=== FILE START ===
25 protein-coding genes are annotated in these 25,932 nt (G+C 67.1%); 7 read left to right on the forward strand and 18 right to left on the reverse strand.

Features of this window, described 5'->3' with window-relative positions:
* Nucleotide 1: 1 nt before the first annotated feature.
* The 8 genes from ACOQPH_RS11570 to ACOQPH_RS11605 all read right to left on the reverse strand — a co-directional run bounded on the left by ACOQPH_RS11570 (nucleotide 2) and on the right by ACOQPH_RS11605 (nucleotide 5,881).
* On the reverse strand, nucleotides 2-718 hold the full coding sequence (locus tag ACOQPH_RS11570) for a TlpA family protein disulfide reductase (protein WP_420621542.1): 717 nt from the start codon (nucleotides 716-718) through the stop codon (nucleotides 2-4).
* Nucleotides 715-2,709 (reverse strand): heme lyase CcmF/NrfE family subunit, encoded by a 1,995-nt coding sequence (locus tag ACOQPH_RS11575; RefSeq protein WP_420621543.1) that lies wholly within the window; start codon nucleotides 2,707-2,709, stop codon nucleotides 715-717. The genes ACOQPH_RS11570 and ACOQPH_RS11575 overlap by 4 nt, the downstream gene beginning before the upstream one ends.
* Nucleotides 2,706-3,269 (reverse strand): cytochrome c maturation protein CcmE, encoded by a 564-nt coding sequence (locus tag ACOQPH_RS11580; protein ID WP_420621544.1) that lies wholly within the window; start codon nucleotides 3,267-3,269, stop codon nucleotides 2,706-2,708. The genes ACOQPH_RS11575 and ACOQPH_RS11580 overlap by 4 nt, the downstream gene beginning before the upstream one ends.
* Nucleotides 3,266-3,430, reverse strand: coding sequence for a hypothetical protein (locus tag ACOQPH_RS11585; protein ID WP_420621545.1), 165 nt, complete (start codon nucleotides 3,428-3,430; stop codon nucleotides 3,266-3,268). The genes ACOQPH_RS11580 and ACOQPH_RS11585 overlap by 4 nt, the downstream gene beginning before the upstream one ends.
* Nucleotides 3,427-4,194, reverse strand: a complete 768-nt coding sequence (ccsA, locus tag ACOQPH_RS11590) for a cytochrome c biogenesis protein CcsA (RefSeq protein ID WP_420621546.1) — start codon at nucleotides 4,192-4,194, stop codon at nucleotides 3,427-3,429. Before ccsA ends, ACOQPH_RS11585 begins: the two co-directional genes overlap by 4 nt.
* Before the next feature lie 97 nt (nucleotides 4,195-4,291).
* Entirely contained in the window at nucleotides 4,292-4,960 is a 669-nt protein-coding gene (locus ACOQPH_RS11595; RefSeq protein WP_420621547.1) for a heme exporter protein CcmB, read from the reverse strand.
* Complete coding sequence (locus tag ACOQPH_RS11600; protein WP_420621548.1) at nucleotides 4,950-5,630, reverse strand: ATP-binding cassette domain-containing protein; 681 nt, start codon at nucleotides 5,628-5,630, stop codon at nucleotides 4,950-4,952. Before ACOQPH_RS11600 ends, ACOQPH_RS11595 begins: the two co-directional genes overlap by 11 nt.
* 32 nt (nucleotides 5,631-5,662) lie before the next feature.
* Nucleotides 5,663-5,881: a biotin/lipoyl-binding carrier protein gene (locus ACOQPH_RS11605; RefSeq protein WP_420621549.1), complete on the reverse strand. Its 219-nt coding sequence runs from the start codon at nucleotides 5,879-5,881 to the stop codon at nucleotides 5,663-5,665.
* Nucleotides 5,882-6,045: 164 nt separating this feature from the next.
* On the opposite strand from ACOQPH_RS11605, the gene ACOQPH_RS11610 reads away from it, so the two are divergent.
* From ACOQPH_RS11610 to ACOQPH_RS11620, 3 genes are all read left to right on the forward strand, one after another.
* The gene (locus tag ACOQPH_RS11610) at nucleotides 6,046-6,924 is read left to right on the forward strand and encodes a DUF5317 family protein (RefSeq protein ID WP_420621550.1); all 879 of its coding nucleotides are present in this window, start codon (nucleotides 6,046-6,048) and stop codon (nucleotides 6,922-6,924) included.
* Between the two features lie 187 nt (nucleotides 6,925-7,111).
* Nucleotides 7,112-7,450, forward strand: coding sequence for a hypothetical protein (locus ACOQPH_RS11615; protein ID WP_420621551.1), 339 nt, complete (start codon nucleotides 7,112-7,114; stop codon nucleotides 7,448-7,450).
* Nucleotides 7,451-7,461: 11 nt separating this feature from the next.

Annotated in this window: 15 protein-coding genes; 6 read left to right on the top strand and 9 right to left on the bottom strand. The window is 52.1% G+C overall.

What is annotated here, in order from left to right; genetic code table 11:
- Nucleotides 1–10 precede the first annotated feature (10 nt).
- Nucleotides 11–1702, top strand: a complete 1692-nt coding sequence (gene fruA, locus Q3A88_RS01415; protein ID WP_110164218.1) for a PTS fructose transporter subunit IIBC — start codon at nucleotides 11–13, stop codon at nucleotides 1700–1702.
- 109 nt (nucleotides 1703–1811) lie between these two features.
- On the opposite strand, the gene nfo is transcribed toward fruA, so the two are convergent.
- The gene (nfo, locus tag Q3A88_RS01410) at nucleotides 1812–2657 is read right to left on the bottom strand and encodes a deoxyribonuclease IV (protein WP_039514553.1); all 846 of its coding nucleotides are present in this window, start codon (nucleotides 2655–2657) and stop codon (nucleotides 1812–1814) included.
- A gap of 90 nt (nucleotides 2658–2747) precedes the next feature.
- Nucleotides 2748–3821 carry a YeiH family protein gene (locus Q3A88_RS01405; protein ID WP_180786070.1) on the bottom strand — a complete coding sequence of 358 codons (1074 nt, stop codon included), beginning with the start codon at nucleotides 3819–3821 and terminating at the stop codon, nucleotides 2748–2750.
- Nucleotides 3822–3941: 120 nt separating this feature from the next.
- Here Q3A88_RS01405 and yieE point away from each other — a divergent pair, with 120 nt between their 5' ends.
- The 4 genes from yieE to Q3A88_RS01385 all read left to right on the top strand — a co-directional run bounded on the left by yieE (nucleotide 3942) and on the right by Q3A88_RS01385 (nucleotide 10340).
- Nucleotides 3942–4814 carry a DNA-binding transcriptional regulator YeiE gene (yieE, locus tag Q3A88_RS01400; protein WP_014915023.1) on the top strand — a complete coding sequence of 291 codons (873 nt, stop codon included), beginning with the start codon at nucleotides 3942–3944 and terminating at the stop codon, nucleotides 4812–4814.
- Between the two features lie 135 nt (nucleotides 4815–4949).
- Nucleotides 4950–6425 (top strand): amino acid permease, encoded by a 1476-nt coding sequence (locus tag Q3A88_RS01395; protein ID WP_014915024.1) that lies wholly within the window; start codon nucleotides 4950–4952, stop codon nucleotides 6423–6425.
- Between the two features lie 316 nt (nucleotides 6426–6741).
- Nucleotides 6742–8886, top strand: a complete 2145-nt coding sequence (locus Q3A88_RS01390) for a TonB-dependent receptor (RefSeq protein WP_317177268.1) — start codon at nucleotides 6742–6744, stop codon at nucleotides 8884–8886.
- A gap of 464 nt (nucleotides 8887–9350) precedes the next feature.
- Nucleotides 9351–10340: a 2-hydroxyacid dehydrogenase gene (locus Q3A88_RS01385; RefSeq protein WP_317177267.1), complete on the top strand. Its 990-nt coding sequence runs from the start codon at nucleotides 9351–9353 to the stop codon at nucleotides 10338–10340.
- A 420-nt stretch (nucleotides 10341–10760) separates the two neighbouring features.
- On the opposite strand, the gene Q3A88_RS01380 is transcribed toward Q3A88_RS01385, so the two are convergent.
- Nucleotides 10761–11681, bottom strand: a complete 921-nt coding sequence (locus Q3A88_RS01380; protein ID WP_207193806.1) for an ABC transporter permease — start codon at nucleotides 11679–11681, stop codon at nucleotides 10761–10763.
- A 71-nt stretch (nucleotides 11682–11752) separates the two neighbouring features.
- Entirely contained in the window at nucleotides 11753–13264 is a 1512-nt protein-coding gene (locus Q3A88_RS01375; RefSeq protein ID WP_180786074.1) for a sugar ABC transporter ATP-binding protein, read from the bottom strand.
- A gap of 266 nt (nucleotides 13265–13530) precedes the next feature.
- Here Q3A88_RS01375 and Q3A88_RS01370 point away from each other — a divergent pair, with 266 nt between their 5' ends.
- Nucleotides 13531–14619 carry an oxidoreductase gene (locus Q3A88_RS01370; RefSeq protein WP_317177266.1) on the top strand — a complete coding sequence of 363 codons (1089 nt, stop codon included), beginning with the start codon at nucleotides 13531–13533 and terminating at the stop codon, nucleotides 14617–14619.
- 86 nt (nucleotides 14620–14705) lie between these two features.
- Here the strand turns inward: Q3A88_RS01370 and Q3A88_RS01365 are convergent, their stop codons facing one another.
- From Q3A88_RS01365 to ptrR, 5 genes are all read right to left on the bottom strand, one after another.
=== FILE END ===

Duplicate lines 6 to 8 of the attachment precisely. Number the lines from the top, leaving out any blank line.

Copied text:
* Nucleotides 715-2,709 (reverse strand): heme lyase CcmF/NrfE family subunit, encoded by a 1,995-nt coding sequence (locus tag ACOQPH_RS11575; RefSeq protein WP_420621543.1) that lies wholly within the window; start codon nucleotides 2,707-2,709, stop codon nucleotides 715-717. The genes ACOQPH_RS11570 and ACOQPH_RS11575 overlap by 4 nt, the downstream gene beginning before the upstream one ends.
* Nucleotides 2,706-3,269 (reverse strand): cytochrome c maturation protein CcmE, encoded by a 564-nt coding sequence (locus tag ACOQPH_RS11580; protein ID WP_420621544.1) that lies wholly within the window; start codon nucleotides 3,267-3,269, stop codon nucleotides 2,706-2,708. The genes ACOQPH_RS11575 and ACOQPH_RS11580 overlap by 4 nt, the downstream gene beginning before the upstream one ends.
* Nucleotides 3,266-3,430, reverse strand: coding sequence for a hypothetical protein (locus tag ACOQPH_RS11585; protein ID WP_420621545.1), 165 nt, complete (start codon nucleotides 3,428-3,430; stop codon nucleotides 3,266-3,268). The genes ACOQPH_RS11580 and ACOQPH_RS11585 overlap by 4 nt, the downstream gene beginning before the upstream one ends.